What is so interesting about the presentation of the gods in this epic classic is that, instead of being divine and more wise than humans, the gods are shown in many ways to be more petty and more capricious than humans themselves. Homer presents the reader with a panoply of gods and goddesses, each of whom take sides and try to influence events, favouring one human or group of humans. However, this inevitably brings them into conflict with each other, as one human will be favoured by one god and another human will be favoured by another god, causing not only conflict between these humans but between the gods as well. Note what Ares says in Book 5 after being wounded by Diomedes:
We everlasting gods... Ah what chilling blows
we suffer—thanks to our own conflicting wills—
whenever we show these mortal men some kindness.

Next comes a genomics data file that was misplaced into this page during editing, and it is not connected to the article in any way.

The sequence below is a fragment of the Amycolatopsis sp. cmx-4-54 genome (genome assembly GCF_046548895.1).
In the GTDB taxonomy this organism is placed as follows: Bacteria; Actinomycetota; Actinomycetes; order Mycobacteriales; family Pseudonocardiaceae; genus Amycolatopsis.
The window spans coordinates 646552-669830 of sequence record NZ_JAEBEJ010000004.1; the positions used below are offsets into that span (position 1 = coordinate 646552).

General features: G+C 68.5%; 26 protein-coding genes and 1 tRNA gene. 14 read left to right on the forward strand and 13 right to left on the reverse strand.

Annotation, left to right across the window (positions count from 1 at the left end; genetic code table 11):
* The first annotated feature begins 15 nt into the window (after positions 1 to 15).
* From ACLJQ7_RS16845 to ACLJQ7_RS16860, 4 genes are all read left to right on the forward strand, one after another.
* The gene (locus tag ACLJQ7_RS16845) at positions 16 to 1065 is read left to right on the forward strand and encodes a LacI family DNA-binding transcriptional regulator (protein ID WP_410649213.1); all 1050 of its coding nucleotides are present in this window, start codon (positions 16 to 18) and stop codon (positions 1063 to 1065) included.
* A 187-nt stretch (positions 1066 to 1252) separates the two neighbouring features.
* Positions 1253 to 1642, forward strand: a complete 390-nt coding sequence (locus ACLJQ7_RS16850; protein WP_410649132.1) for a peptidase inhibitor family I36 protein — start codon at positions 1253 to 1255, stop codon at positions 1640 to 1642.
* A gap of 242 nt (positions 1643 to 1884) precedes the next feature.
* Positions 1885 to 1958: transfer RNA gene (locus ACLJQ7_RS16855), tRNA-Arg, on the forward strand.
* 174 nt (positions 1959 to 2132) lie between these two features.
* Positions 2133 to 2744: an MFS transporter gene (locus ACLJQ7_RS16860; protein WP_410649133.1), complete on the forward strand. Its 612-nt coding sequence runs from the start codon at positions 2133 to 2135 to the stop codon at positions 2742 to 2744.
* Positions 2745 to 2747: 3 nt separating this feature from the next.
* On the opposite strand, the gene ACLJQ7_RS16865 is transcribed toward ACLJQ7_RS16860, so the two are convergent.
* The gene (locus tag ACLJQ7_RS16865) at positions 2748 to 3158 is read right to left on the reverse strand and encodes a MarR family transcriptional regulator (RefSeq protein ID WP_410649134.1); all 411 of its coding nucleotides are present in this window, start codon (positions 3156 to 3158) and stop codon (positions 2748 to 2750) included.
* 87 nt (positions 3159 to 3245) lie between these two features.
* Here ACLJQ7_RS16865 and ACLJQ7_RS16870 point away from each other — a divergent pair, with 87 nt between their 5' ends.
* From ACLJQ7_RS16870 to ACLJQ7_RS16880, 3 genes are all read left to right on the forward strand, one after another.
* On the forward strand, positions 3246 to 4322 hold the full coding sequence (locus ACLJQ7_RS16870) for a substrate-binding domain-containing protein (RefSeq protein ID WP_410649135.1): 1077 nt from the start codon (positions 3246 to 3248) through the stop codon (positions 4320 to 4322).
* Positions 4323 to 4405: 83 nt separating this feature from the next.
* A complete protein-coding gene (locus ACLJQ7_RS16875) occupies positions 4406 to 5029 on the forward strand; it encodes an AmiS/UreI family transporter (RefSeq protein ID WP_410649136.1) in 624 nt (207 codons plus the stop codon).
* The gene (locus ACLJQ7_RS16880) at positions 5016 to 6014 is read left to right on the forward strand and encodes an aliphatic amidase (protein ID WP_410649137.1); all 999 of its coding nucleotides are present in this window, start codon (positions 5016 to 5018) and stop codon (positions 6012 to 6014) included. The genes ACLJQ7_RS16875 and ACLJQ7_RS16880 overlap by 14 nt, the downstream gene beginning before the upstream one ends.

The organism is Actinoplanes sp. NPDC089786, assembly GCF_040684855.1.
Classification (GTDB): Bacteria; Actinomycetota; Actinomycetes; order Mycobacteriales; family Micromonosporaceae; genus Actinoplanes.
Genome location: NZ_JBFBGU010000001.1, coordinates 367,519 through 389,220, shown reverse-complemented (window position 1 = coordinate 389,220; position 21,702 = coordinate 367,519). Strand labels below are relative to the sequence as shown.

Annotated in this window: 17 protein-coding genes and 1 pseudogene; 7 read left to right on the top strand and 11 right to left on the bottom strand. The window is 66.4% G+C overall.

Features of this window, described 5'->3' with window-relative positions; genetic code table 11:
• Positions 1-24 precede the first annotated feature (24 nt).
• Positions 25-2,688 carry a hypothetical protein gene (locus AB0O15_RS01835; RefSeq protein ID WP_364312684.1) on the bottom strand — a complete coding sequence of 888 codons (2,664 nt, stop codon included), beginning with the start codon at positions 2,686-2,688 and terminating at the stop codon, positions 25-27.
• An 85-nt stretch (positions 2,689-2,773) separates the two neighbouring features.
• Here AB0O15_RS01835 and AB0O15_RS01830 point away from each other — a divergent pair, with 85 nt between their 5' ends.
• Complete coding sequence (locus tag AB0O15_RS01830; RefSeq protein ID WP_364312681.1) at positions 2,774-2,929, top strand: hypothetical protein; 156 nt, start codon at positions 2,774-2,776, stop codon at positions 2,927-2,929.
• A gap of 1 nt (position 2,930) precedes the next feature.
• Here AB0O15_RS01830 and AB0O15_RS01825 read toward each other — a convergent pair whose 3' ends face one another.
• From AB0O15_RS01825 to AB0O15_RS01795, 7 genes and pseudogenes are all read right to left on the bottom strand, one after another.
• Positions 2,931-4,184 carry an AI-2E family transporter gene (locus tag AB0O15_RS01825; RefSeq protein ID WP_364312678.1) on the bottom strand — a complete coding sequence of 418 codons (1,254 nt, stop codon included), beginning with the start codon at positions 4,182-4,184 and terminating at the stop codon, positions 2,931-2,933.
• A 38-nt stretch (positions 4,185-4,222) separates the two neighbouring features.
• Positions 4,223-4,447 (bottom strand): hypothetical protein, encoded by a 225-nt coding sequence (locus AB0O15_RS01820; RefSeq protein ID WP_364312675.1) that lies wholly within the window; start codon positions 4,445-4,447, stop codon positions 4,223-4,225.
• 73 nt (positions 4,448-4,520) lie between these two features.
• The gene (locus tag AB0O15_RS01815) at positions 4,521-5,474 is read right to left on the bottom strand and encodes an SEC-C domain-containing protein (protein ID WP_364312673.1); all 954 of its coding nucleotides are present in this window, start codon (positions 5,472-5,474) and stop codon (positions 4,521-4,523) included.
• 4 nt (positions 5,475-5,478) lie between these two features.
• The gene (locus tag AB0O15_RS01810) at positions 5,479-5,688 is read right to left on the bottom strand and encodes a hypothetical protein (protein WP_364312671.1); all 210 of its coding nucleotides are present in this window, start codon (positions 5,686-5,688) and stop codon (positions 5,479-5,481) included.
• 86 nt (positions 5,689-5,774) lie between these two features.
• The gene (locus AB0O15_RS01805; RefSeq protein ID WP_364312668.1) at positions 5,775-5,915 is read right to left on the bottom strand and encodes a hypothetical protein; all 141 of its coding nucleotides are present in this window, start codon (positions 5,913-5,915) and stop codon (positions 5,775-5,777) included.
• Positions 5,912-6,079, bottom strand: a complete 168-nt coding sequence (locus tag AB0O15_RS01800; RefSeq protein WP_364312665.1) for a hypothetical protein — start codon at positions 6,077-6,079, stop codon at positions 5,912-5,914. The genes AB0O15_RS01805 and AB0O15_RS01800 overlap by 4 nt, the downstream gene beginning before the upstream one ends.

Of course the issue is that the gods are ruled by their desire to see their will done, which inevitably brings them into conflict with other gods who have their own agendas. What is presented as "kindness" by Ares is therefore something of a mixed blessing, as "kindness" implies that he is showing unkindness towards another human. The gods are therefore presented as being capricious, fickle beings who sulk and have tantrums when they don't get their own way. The conflict between the two sides at Troy only serves to expose the pettiness of the gods as they use human conflict as a thinly veild mask for their own wills as they seek to shape fate and destiny.